The bottom is a standard tart dough crust – a pâte brisée, buttery and a little flaky. If you have a favorite pie crust recipe, go for it, I don’t mind. The fruits are what you find on the market right now, some plums, lot of pears and apples. Topped with streusel made with roasted nuts and a hint of cinnamon, brings my favorite fall flavors into one baking pan.
recipe for the crust: pâte brisée
- 250 g / 8.8 oz. all-purpose flour
- 70 g / 2.5 oz. granulated sugar
- ½ tsp. fine sea salt
- 1 egg
- 125 g / 4.4 oz. unsalted cold butter (about 9 Tbsp.)
If you use a food processor:
- Place flour, sugar and salt into the bowl of your food processor with the blade attached. Pulse a few times. Add cold butter in chunks and pulse until small crumbles form, add the egg and pulse again until crumbles are about pea size.
- Empty on a piece of plastic wrap, press tightly and form a disk. Put the dough into your refrigerator for 30-60 minutes.
If you use a handheld mixer or your hands:
- Use a big bowl with enough room to work in. Add flour, sugar, salt, stir well. Make a dent in the middle with your fist. Add the egg and mix (or use a fork) with just a small amount of the flour–sugar mixture to make mash.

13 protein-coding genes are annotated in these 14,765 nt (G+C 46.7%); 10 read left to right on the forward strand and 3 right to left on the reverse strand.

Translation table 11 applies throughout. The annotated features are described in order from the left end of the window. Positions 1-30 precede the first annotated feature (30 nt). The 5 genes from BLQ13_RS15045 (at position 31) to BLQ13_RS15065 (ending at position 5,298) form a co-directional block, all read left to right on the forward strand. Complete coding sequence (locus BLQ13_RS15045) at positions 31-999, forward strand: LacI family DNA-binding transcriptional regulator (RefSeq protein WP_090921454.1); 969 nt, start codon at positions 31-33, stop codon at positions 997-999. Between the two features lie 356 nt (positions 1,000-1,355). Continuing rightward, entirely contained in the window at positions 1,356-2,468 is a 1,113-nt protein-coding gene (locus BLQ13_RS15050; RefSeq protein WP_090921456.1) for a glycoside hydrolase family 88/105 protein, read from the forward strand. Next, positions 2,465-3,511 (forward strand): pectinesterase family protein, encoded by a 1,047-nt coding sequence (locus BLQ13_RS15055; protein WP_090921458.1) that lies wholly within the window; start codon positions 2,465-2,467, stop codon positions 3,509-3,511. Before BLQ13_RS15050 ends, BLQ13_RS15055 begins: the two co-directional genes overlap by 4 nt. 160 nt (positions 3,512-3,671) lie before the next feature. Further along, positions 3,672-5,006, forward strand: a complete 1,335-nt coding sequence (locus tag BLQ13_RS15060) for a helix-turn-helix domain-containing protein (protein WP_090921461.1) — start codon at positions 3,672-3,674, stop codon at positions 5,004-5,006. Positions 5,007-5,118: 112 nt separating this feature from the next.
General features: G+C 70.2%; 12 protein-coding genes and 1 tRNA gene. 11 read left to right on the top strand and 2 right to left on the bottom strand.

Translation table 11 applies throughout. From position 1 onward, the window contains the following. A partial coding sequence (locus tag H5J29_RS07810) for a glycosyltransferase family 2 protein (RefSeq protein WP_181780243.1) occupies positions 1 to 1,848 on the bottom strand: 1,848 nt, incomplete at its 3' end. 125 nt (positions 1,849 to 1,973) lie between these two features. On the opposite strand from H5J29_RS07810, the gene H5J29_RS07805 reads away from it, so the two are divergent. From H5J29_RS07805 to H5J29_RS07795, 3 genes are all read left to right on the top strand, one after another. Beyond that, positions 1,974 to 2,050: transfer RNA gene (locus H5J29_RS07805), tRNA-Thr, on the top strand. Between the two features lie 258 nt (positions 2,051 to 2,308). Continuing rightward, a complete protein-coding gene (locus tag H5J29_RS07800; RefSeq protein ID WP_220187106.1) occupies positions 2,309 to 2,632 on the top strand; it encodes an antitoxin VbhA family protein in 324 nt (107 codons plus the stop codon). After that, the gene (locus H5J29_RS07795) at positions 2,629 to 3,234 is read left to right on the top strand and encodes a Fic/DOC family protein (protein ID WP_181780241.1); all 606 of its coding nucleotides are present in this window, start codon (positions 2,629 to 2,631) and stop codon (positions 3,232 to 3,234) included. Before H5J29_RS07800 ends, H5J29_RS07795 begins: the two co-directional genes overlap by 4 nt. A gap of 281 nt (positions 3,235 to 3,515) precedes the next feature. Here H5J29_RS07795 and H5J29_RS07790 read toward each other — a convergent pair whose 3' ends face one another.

- Cut the cold butter into little pieces and distribute over the mix. Use your mixer or rub with your fingers until the dough comes together. Press to form a disk and cover with plastic wrap, place into your refrigerator for at least 30 minutes.
No matter what technique you choose, keep in mind:
The dough will be very crumbly at first but hold together when pressed. You can add a little bit ice water if needed.
Don’t over-work, otherwise you end up with tough dough.
fall fruit streusel cake
for the streusel:
- 100 g / 3.5 oz. roasted, ground nuts
- 100 g / 3.5 oz. all-purse flour
- 100 g / 3.5 oz. granulated sugar
- 110 g/ 1 stick unsalted butter, softened
for the filling:
- 600 g / 21 oz. stone fruits like apples, plums, pears… or a mix of them
- 1 Tbsp. all-purpose flour
- 2 Tbsp. granulated sugar
- 1 tsp. ground cinnamon
- For the streusel mix everything until well incorporated. Set aside.
- In a small bowl mix flour, sugar and cinnamon. Prepare the fruits: if necessary peel them (apples and pears), slice or cut into small chunks, and cover evenly with the flour mixture.
Assemble the cake:
- Preheat your oven to 390 F / 200 C. Grease a springform pan or a tart pan 24 cm / 9.5 inch or 30 x 20 cm / 12 x 8 inch.
- Roll out the dough between two sheets of parchment paper or plastic wrap. Remove the top sheet and transfer the dough into your baking pan, remove the other sheet. Press dough into the pan and form a rim about 2.5 cm / 1 inch high.
- Place the fruits evenly into the pan, crumble the streusel on top, press carefully and bake for 30-40 minutes.
- Let cool for 20 minutes, serve with ice cream or whipped cream.